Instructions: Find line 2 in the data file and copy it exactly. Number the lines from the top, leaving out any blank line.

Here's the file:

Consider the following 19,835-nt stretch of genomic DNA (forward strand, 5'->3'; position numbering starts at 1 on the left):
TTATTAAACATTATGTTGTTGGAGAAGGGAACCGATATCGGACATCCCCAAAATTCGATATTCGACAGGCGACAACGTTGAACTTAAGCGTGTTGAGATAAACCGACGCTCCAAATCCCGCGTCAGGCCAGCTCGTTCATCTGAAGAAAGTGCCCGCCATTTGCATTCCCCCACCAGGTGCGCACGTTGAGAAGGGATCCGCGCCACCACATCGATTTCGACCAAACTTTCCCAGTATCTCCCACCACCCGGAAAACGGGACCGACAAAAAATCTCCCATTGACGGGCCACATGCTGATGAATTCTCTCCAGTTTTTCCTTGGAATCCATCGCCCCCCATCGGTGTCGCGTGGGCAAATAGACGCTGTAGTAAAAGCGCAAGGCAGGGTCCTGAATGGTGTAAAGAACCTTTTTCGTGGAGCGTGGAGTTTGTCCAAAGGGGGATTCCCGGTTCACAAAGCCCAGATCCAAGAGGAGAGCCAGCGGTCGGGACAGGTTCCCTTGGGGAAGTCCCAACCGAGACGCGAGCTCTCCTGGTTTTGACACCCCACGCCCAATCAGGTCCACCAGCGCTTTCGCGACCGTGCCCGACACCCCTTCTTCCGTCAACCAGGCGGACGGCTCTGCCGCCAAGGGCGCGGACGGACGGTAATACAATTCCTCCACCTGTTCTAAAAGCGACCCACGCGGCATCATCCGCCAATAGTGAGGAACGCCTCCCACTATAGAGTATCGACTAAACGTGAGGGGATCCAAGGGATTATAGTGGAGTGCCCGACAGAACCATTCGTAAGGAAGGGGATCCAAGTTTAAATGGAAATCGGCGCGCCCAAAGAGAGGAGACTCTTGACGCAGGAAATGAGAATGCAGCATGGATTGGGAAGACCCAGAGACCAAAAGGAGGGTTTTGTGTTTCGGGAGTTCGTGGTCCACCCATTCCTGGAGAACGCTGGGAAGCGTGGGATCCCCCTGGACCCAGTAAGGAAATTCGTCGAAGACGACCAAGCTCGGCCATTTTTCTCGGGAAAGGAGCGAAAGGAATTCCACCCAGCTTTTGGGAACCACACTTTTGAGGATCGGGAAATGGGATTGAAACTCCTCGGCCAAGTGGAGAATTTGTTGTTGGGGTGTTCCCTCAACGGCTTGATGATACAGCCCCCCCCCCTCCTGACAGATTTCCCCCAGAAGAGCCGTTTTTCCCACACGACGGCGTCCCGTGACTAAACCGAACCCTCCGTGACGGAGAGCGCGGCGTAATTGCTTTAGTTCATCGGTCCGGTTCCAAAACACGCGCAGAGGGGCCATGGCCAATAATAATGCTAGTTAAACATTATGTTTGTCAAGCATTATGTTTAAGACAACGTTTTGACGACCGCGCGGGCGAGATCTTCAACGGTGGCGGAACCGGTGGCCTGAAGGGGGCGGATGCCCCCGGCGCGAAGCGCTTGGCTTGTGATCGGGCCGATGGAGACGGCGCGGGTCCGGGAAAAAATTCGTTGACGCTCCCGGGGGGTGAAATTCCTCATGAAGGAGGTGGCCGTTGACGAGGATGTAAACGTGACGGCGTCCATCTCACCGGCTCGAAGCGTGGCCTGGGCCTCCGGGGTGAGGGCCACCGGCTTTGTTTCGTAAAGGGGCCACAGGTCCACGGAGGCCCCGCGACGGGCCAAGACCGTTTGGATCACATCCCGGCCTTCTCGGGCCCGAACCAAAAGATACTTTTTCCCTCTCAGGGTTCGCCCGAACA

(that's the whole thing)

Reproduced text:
TTATTAAACATTATGTTGTTGGAGAAGGGAACCGATATCGGACATCCCCAAAATTCGATATTCGACAGGCGACAACGTTGAACTTAAGCGTGTTGAGATAAACCGACGCTCCAAATCCCGCGTCAGGCCAGCTCGTTCATCTGAAGAAAGTGCCCGCCATTTGCATTCCCCCACCAGGTGCGCACGTTGAGAAGGGATCCGCGCCACCACATCGATTTCGACCAAACTTTCCCAGTATCTCCCACCACCCGGAAAACGGGACCGACAAAAAATCTCCCATTGACGGGCCACATGCTGATGAATTCTCTCCAGTTTTTCCTTGGAATCCATCGCCCCCCATCGGTGTCGCGTGGGCAAATAGACGCTGTAGTAAAAGCGCAAGGCAGGGTCCTGAATGGTGTAAAGAACCTTTTTCGTGGAGCGTGGAGTTTGTCCAAAGGGGGATTCCCGGTTCACAAAGCCCAGATCCAAGAGGAGAGCCAGCGGTCGGGACAGGTTCCCTTGGGGAAGTCCCAACCGAGACGCGAGCTCTCCTGGTTTTGACACCCCACGCCCAATCAGGTCCACCAGCGCTTTCGCGACCGTGCCCGACACCCCTTCTTCCGTCAACCAGGCGGACGGCTCTGCCGCCAAGGGCGCGGACGGACGGTAATACAATTCCTCCACCTGTTCTAAAAGCGACCCACGCGGCATCATCCGCCAATAGTGAGGAACGCCTCCCACTATAGAGTATCGACTAAACGTGAGGGGATCCAAGGGATTATAGTGGAGTGCCCGACAGAACCATTCGTAAGGAAGGGGATCCAAGTTTAAATGGAAATCGGCGCGCCCAAAGAGAGGAGACTCTTGACGCAGGAAATGAGAATGCAGCATGGATTGGGAAGACCCAGAGACCAAAAGGAGGGTTTTGTGTTTCGGGAGTTCGTGGTCCACCCATTCCTGGAGAACGCTGGGAAGCGTGGGATCCCCCTGGACCCAGTAAGGAAATTCGTCGAAGACGACCAAGCTCGGCCATTTTTCTCGGGAAAGGAGCGAAAGGAATTCCACCCAGCTTTTGGGAACCACACTTTTGAGGATCGGGAAATGGGATTGAAACTCCTCGGCCAAGTGGAGAATTTGTTGTTGGGGTGTTCCCTCAACGGCTTGATGATACAGCCCCCCCCCCTCCTGACAGATTTCCCCCAGAAGAGCCGTTTTTCCCACACGACGGCGTCCCGTGACTAAACCGAACCCTCCGTGACGGAGAGCGCGGCGTAATTGCTTTAGTTCATCGGTCCGGTTCCAAAACACGCGCAGAGGGGCCATGGCCAATAATAATGCTAGTTAAACATTATGTTTGTCAAGCATTATGTTTAAGACAACGTTTTGACGACCGCGCGGGCGAGATCTTCAACGGTGGCGGAACCGGTGGCCTGAAGGGGGCGGATGCCCCCGGCGCGAAGCGCTTGGCTTGTGATCGGGCCGATGGAGACGGCGCGGGTCCGGGAAAAAATTCGTTGACGCTCCCGGGGGGTGAAATTCCTCATGAAGGAGGTGGCCGTTGACGAGGATGTAAACGTGACGGCGTCCATCTCACCGGCTCGAAGCGTGGCCTGGGCCTCCGGGGTGAGGGCCACCGGCTTTGTTTCGTAAAGGGGCCACAGGTCCACGGAGGCCCCGCGACGGGCCAAGACCGTTTGGATCACATCCCGGCCTTCTCGGGCCCGAACCAAAAGATACTTTTTCCCTCTCAGGGTTCGCCCGAACA